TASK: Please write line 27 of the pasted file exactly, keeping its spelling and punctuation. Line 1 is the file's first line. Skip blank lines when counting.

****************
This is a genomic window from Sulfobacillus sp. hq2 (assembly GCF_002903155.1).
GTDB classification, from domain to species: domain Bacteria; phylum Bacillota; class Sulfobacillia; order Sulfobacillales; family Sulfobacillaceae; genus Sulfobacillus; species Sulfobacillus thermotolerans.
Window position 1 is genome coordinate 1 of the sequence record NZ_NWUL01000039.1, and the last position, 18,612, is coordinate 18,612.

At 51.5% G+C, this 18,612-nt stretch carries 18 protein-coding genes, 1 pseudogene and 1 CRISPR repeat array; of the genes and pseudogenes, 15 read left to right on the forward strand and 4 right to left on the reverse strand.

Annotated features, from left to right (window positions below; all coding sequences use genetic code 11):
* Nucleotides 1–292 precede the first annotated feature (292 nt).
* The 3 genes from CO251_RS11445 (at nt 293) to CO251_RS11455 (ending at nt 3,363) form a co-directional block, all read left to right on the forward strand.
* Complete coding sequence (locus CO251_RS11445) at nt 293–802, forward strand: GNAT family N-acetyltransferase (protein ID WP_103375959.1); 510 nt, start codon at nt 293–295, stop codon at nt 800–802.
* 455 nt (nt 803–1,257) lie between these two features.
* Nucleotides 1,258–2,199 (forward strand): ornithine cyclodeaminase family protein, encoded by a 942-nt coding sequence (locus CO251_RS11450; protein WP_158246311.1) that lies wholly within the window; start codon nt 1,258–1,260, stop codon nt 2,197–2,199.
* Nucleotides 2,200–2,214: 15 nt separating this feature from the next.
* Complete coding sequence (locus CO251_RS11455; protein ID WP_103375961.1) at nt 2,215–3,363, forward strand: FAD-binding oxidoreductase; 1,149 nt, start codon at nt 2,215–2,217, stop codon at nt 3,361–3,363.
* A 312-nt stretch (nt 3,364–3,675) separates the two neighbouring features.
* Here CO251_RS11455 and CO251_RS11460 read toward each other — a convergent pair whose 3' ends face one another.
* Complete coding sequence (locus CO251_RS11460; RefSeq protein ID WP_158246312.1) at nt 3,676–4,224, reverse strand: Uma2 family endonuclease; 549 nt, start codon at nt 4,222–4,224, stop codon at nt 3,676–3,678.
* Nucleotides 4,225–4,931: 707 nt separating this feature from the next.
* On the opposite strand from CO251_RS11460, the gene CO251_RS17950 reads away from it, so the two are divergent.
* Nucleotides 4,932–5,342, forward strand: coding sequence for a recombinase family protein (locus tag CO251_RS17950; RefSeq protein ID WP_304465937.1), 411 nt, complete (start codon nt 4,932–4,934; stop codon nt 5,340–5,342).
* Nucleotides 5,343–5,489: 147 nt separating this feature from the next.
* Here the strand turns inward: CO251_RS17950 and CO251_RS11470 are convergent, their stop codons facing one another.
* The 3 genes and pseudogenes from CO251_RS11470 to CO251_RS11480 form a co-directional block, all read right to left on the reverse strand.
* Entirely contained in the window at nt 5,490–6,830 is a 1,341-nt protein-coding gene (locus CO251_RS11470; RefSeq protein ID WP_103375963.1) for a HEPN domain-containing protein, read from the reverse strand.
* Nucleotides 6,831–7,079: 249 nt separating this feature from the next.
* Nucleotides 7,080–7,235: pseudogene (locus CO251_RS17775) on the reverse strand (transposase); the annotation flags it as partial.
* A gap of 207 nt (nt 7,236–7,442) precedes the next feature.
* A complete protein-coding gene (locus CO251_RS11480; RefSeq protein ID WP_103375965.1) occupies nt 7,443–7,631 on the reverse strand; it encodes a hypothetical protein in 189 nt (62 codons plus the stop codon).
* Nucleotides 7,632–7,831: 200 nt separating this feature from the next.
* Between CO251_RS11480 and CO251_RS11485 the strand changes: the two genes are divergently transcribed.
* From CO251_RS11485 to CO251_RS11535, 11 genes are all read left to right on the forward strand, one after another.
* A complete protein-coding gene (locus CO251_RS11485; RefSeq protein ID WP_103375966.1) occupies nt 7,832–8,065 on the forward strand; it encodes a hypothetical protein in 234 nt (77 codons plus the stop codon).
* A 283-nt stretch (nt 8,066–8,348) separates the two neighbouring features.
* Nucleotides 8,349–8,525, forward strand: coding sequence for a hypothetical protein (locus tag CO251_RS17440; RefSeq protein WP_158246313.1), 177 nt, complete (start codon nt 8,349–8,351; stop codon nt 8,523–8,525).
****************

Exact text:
* Nucleotides 7,632–7,831: 200 nt separating this feature from the next.